Home / Arts & Life / What’s on TV Saturday: ‘Big Little Lies’ and ‘In the Name of Love’

What’s on TV Saturday: ‘Big Little Lies’ and ‘In the Name of Love’


From left, Shailene Woodley, Reese Witherspoon and Nicole Kidman in “Big Little Lies.”

Hilary Bronwyn Gayle/HBO

Spend your weekend bingeing on the new Emmy nominee “Big Little Lies,” starring Reese Witherspoon and Nicole Kidman in award-worthy performances. Or choose from a collection of films that explore love, sexuality and identity.

What’s Streaming

BIG LITTLE LIES on HBO. David E. Kelley’s glossy adaptation of the Liane Moriarty best seller, transplanted here to idyllic Monterey, Calif., earned 16 Emmy nominations on Thursday, including lead actress for Reese Witherspoon and Nicole Kidman, and supporting actress for Laura Dern and Shailene Woodley, all playing mothers at a progressive elementary school where a murder may have taken place at a costume party fund-raiser. Alexander Skarsgard also received a supporting actor nod as a husband who loves his wife too intensely. (The show racked up nominations for best limited series, directing for Jean-Marc Vallée and writing for Mr. Kelly.) Don’t take the angsty upper-middle-class clichés too seriously — they’re part of the dark fun. Do sit back and savor the picture-postcard setting and spot-on performances in what Mike Hale of The New York Times called “the perfect television beach read.”


Johannes Brotherus, left, and Juhan Ulfsak in “Concrete Night.”

Altered Innocence

CONCRETE NIGHT (2014) on Mubi. Simo (Johannes Brotherus), a 14-year-old living in a Helsinki housing project, embarks on a dreamlike odyssey with his brother, who is about to go to prison, while trying to figure out who he really is. But then a crisis prompts an answer that Simo is uncomfortable with. The director Pirjo Honkasalo adapted this 1981 novel by Pirkko Saisio, her domestic and screenwriting partner, in this Finnish submission for the best-foreign-language film Oscar.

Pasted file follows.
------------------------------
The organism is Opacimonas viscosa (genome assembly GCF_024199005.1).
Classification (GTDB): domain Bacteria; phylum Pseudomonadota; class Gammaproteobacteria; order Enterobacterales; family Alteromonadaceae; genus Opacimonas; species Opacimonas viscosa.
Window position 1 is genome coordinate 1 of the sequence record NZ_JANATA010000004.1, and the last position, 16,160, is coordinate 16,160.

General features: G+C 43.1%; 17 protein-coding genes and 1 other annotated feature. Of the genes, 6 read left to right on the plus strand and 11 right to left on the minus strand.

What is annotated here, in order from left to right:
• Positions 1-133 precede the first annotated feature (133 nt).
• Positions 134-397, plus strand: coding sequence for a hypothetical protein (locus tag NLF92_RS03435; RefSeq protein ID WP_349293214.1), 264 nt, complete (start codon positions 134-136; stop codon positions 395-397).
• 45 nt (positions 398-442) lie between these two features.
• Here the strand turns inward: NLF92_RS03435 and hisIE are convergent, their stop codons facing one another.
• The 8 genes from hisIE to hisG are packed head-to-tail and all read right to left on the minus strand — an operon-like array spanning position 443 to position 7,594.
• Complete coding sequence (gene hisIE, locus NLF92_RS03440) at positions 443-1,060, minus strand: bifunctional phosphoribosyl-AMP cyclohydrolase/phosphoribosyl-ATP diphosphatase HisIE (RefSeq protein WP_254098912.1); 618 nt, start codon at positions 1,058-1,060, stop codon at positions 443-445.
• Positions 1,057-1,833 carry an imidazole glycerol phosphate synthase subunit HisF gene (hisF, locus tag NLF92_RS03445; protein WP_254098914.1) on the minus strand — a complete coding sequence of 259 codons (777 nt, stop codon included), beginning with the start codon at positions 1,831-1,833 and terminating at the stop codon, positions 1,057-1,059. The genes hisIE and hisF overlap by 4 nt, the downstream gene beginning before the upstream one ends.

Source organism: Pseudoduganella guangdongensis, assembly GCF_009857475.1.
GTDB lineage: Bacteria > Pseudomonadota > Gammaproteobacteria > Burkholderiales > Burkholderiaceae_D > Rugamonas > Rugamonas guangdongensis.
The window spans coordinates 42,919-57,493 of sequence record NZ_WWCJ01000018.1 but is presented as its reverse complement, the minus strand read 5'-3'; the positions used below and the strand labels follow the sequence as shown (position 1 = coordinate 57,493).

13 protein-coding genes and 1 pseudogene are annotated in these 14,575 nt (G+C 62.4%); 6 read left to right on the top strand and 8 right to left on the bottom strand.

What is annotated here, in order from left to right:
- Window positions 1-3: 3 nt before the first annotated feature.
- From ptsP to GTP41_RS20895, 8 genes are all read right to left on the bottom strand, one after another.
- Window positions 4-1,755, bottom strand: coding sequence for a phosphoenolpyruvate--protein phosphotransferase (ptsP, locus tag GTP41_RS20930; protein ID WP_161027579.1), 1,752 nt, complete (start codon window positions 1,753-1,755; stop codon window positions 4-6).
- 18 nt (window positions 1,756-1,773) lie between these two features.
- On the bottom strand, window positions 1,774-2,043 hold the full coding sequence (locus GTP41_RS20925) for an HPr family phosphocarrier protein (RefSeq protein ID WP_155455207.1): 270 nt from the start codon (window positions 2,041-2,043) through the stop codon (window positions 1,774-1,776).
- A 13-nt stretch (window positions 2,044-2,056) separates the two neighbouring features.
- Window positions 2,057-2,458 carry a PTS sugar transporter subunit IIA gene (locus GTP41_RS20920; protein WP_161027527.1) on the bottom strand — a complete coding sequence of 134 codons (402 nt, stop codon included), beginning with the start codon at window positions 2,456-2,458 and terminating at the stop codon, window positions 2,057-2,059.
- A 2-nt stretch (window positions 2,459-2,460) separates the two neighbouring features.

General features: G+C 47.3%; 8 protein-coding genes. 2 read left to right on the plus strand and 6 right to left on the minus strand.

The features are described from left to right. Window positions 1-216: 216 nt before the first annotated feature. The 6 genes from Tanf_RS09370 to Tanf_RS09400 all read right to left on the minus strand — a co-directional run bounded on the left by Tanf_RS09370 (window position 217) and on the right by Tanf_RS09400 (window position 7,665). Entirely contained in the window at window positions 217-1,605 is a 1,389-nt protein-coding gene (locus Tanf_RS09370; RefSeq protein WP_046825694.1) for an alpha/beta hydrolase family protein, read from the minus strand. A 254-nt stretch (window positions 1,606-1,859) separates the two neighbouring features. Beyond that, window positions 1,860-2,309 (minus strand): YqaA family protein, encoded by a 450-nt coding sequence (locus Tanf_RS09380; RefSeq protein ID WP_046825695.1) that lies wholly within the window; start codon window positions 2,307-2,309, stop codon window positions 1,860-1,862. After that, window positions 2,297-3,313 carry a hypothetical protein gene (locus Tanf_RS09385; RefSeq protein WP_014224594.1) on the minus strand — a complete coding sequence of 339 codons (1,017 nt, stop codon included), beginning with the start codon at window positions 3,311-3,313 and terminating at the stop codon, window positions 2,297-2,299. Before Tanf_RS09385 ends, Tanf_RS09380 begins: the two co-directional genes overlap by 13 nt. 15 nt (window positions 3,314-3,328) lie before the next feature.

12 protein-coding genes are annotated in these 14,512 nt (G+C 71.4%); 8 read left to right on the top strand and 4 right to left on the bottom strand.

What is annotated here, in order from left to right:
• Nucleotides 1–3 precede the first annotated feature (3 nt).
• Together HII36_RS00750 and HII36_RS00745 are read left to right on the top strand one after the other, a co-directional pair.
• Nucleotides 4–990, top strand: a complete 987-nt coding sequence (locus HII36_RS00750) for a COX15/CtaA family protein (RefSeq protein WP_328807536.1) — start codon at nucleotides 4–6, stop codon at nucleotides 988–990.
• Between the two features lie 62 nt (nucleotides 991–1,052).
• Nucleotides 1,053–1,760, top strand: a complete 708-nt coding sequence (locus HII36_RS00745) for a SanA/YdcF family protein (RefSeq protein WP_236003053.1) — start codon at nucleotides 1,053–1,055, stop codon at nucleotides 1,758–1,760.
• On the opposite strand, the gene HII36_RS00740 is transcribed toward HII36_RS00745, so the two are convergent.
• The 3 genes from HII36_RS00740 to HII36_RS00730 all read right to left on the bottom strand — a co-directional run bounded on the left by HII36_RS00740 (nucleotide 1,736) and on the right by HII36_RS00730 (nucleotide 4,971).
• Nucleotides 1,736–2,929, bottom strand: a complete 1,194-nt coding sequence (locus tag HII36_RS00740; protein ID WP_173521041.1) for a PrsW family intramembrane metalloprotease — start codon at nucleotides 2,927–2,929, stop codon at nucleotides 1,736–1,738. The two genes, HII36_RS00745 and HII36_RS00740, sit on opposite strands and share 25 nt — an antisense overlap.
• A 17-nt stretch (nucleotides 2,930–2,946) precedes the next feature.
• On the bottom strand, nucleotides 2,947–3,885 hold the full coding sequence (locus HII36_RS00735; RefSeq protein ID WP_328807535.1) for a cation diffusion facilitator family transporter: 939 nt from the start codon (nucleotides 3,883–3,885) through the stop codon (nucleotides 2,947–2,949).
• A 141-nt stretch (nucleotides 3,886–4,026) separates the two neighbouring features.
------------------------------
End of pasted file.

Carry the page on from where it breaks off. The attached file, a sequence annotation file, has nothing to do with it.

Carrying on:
Dior Ka in “Tall as the Boabab Tree.”

Chris Collins

TALL AS THE BAOBAB TREE (2013) on Fandor. A defiant teenager (Dior Ka) — the first in her rural Senegalese family to be formally educated — tries to save her 11-year-old sister from an arranged marriage to a much older man in this film, which was conceived by its director, Jeremy Teicher, as a folk tale based on real events and using local, nonprofessional actors. Writing in The Times, Stephen Holden compared the movie, spare and moving, to “the plain neorealist style of Satyajit Ray.” It’s part of “IN THE NAME OF LOVE,” a collection of 16 films about matters of the heart — among them, “Mother George,” “Shut Up and Play the Hits,” “Samba Ladies,” “Hotel Dallas,” “Mysteries of Lisbon,” “The Unbelievable Truth” and “The Deep Blue Sea.”


Tom Cullen, left, and Chris New in “Weekend.”

Quinnford & Scout/Sundance Selects

WEEKEND (2011) on the Criterion Channel on FilmStruck. After meeting at a gay club, two young British men (Tom Cullen and Chris New) have a one-night stand that grows into something more in this second feature from Andrew Haigh (“Looking”). “‘Weekend,’ which is about the risks and pleasures of opening up emotionally in the presence of another, remains true to the unsettled, open-ended nature of the experience it documents,” A. O. Scott wrote in The Times. “And for exactly this reason — because Mr. Haigh avoids the easy payoff of either a happy or a tragic ending — it is one of the most satisfying love stories you are likely to see on screen this year.”

Continue reading the main story

About admin

Check Also

Hear the Best Albums and Songs of 2023

Dear listeners, In the spirit of holiday excess and end-of-the-year summation, we’re about to make …